In the coming weeks, there will be a few more similar sessions for the first batch of NBA Yao School students, before this year's schedule concludes at the end of this month. Yao, who has occasionally attended and given advice himself, will be in Beijing for the finale. If this year is considered a success, Yao had mentioned that he will be hoping to expand the school to several other cities in China - starting with his hometown Shanghai - and help the philosophies and on-court training reach out to many more kids around the country.

May 9, 2014

ONGC basketball team shifts base from Dehradun to Chennai, strengthen Tamil Nadu squad

When two of the finest teams in the country face each other, fans expect fireworks. But when the two teams merge into one, it calls for doomsday for every other opponent in the nation. This is exactly what may happen in the foreseeable future for Indian basketball. Tamil Nadu were already the hottest team in Indian hoops after they won the Men's gold medal at the National Championship in Delhi back in March. Now, one of the most talented clubs in India - ONGC - has announced that it will be shifting base from Dehradun to Chennai, which means that Tamil Nadu will be boosted with all the ONGC players who had been representing the state of Uttarakhand until now.

Photo Courtesy:
The Oil and Natural Gas Corporation - or ONGC - employ some of India's top players including present and former internationals such as Vishesh Bhriguvanshi, Amrit Pal Singh, Yadwinder Singh, Trideep Rai, Murali Krishna and many more. ONGC have won most of the Men's titles in most All India invitational tournaments in recent years and their stars helped guide Uttarakhand to the 2013 National Championship gold, too. Earlier this year, Uttarakhand finished fourth in the Senior Nationals, while Tamil Nadu took home the gold.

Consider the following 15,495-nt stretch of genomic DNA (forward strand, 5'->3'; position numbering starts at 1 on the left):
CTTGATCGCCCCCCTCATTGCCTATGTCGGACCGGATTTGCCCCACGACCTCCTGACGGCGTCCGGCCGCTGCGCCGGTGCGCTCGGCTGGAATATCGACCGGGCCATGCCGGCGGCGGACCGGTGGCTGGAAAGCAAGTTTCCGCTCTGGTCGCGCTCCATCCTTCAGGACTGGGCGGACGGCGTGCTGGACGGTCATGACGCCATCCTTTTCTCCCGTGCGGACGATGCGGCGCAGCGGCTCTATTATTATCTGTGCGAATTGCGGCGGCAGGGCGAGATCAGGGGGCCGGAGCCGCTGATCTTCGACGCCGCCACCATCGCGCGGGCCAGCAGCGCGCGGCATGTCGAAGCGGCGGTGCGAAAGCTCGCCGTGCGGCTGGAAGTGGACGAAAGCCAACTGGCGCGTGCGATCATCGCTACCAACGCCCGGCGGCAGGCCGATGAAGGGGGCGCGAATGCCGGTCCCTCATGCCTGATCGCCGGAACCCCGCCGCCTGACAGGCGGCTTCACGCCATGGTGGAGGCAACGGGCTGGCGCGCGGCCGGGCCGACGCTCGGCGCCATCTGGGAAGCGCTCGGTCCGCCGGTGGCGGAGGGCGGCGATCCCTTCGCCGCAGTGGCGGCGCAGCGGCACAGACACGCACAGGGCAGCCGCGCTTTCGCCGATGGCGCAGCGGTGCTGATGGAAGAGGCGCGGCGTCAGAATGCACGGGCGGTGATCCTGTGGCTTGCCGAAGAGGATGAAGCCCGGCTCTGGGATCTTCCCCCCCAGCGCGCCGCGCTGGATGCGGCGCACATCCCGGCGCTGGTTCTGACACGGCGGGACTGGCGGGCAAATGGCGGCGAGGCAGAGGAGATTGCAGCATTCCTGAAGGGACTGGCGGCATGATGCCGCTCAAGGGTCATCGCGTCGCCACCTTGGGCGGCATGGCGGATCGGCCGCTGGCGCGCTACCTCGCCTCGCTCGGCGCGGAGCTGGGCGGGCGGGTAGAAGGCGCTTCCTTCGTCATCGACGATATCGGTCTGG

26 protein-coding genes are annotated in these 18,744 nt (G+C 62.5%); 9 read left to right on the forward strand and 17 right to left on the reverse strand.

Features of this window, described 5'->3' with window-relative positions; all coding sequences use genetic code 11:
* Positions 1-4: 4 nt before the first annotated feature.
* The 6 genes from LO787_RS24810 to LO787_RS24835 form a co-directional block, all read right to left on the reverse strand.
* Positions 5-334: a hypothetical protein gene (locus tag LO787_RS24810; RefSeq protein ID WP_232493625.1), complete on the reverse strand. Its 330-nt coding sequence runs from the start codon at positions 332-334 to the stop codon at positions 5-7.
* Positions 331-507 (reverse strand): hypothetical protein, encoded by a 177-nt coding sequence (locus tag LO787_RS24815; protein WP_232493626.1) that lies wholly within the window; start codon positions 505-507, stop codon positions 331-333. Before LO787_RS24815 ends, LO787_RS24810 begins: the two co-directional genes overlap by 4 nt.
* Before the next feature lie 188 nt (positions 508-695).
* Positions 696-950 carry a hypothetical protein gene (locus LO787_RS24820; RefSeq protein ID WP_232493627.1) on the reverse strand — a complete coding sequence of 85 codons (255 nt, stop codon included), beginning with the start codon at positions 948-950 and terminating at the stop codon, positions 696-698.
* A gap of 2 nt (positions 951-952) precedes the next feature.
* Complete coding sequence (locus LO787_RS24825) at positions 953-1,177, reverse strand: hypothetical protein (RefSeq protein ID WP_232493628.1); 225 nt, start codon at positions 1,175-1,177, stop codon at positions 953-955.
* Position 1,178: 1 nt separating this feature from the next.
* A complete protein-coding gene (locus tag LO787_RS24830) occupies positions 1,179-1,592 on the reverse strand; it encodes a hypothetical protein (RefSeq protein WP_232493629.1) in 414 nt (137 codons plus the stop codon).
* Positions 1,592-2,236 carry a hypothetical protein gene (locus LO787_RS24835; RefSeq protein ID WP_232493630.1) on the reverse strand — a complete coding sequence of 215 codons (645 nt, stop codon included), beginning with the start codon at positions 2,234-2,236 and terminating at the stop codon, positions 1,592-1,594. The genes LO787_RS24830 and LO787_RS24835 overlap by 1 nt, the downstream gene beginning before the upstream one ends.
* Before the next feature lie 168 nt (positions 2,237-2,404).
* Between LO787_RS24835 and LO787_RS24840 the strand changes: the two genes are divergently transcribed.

The Asian Age recently reported that ONGC - the 2014 Federation Cup champions - will be shifting both their strong basketball and volleyball teams to Chennai, bolstering the national champion Tamil Nadu sides in both squads. According to the report, the players have been ordered to report at the Chennai office on June 13.

Although no players have appeared on record, the report - written by C. Santhosh Kumar - quoted a key member of the ONGC basketball squad who said, "The [ONGC] management always wanted better exposure [for] its team and I reckon it's the reason behind shifting base to Chennai, where basketball and volleyball are more vibrant than Dehradun. Even though talks started a year ago, receiving the order on Tuesday evening was a big surprise."

Tamil Nadu's basketball fraternity will be glad to be spoiled for choice now in choosing their Men's state teams, and it should make for some healthy competition. Currently, the Indian Overseas Bank (IOB) is the only public sector company in Chennai that regularly recruits players. IOB have done fairly well on the national stage, though, and many of their players were in TN's national winning side. Stars like Rikin Pethani, Pratham Singh, SP Venkatesh, and more will be contending for their spots for Tamil Nadu after their recent successes.

"I understand that the ONGC board has approved the change of base," said L. Suren, Treasurer of the Tamil Nadu Basketball Association (TNBA), "If they come to Chennai, it will create more job opportunities for Tamil Nadu players and help develop the sport here."

But how soon could ONGC players start suiting up for Tamil Nadu? Rules state that a player must reside in a state for at least six months before being eligible to represent it. Suren added that, "in this case, apart from the residential status, the Basketball Federation of India (BFI) can decide straightaway because the entire team will be moving from one place to another."

But not everyone is happy about this move. In a report published on The Hindu today, some of ONGC's basketball players have expressed disappointment over the move from Dehradun to Chennai.

Via The Hindu